Britain's Daily Mail newspaper caused a stir last month with a story about a German child diagnosed as transsexual at 12 years of age. Born a boy, she now lives as a girl and receives regular hormone injections to offset the effects of adolescence. "Kim," as she is now known, has been given the wholehearted support of her family – which makes her much more fortunate than the subjects of Cris Beam's Transparent, a detailed look at a subject normally relegated to the tackier daytime talk shows.
Beam met and befriended several transgendered teenagers — born male and now living as female, or vice versa — while volunteering at a small high school for gay students in Los Angeles. Over the next four or five years, Beam became especially close to four of her male-to-female students, and chronicled their daily lives.
Needless to say, they don't have it easy – largely rejected by their families, the girls (as Beam, and most transgender advocates, would insist on calling them) bounce between group homes, roommates, short-term romantic relationships and — all too often — prostitution, drugs and prison. Some are able to procure female hormones or even cosmetic surgery to feminize their appearance, but others attend "pumping parties" where silicone (often, industrial-grade silicone) is injected into their bodies. One of her young friends, Domineque, ends up in a male prison, and ultimately winds up in a special unit with informers and sexual offenders – partly for her own protection, and partly because no one knows exactly what to do with her.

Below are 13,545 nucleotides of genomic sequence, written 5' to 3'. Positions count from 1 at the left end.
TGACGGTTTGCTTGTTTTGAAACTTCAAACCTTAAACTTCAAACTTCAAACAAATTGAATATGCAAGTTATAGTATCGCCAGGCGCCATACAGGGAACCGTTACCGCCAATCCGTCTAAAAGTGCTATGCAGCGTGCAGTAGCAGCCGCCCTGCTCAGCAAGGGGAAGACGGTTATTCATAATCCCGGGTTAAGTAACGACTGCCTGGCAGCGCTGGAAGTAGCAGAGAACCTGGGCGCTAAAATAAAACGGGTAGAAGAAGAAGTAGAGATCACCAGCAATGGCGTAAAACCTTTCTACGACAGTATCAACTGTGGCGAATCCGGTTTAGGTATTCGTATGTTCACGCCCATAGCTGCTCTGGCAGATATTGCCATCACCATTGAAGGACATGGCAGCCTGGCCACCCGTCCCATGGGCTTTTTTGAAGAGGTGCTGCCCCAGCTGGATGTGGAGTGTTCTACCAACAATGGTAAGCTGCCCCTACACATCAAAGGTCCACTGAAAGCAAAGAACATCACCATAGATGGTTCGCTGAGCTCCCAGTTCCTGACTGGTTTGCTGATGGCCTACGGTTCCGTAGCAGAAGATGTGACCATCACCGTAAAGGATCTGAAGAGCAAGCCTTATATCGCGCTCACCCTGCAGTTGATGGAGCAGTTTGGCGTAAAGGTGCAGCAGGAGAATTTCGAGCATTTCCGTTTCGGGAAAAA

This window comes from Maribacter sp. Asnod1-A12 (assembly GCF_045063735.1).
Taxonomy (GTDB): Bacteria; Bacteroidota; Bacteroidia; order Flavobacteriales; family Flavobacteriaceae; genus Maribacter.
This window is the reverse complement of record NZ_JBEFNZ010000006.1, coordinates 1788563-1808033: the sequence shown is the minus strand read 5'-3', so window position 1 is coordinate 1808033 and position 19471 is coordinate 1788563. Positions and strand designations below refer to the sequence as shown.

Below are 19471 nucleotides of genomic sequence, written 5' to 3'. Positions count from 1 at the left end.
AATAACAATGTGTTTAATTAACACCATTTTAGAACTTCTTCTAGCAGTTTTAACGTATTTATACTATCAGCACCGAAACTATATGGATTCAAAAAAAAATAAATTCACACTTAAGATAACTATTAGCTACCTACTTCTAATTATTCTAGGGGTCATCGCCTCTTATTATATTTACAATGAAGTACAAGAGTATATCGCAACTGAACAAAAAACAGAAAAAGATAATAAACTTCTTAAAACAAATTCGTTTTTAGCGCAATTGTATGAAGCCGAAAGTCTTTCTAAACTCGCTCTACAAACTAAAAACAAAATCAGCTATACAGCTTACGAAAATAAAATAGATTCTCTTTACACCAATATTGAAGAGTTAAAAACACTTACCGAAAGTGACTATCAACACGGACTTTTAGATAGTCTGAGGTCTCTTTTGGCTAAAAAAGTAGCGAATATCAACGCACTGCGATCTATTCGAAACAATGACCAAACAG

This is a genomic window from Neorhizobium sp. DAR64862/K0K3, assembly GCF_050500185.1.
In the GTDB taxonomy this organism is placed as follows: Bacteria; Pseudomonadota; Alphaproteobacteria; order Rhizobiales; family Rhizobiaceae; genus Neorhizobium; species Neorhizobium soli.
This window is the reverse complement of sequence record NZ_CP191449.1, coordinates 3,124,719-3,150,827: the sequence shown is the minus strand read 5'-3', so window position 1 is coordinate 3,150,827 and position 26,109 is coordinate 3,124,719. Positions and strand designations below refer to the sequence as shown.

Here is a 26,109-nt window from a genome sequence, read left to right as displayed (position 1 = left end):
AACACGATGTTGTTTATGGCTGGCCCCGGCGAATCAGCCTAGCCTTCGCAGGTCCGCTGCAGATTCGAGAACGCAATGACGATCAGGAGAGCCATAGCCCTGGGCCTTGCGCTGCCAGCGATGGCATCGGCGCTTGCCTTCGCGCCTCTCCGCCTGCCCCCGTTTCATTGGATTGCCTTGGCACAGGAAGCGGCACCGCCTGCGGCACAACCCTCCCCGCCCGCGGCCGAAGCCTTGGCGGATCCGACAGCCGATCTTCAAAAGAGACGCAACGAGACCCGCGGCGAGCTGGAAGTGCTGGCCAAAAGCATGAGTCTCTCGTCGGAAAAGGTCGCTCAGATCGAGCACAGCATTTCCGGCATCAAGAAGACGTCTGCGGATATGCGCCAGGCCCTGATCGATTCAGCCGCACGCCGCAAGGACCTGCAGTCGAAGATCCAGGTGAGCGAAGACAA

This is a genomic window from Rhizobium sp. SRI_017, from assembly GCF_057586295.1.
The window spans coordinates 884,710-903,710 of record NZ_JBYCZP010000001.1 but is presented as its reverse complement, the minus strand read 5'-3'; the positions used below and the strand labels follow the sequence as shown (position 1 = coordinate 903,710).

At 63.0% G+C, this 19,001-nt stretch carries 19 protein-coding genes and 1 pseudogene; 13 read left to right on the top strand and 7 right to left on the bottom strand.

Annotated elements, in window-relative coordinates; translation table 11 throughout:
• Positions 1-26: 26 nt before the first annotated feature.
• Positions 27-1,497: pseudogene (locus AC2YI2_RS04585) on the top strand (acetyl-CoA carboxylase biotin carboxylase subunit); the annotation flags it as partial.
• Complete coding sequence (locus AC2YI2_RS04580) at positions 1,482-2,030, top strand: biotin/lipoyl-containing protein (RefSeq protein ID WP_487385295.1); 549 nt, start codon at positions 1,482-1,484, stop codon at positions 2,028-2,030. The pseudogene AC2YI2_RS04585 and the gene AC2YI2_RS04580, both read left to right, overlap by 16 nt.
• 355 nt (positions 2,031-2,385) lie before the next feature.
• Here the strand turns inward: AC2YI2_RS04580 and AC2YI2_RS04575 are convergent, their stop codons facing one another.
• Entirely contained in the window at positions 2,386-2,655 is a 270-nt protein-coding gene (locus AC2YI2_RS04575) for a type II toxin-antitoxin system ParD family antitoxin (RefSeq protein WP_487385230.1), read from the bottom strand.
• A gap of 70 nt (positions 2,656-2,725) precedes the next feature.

Beam and her girlfriend become especially close to Christina, a former gang member (still sporting her tattoo, which leads to some extremely awkward and dangerous moments) who rollercoasters between meaningful employment and the squalor of prostitution and drugs. She lives off and on with her mother, who remains deeply uncomfortable with what her son (born Eduardo) has done with his life and body.
Thankfully, Beam resists the urge to preach, and allows her subjects' stories to speak for themselves. She does occasionally digress into related subjects, such as the medical options available to young transgendered persons, and why there are so many more male-to-female transsexuals compared to the other way around. (A viable prostitution market for "MTFs" is no small factor here.)
Some readers will be uncomfortable with Transparent's subject matter, whether because of the issue of transsexuality itself, or because of the young age of those involved. Even I would have some serious questions and concerns about allowing a young teen or pre-teen like "Kim" to commence such treatment. But you can be sure this issue will become more prominent as time goes on, and Transparent is an interesting introduction to a controversial subject – and, more importantly, a compelling look at some difficult, unusual human stories.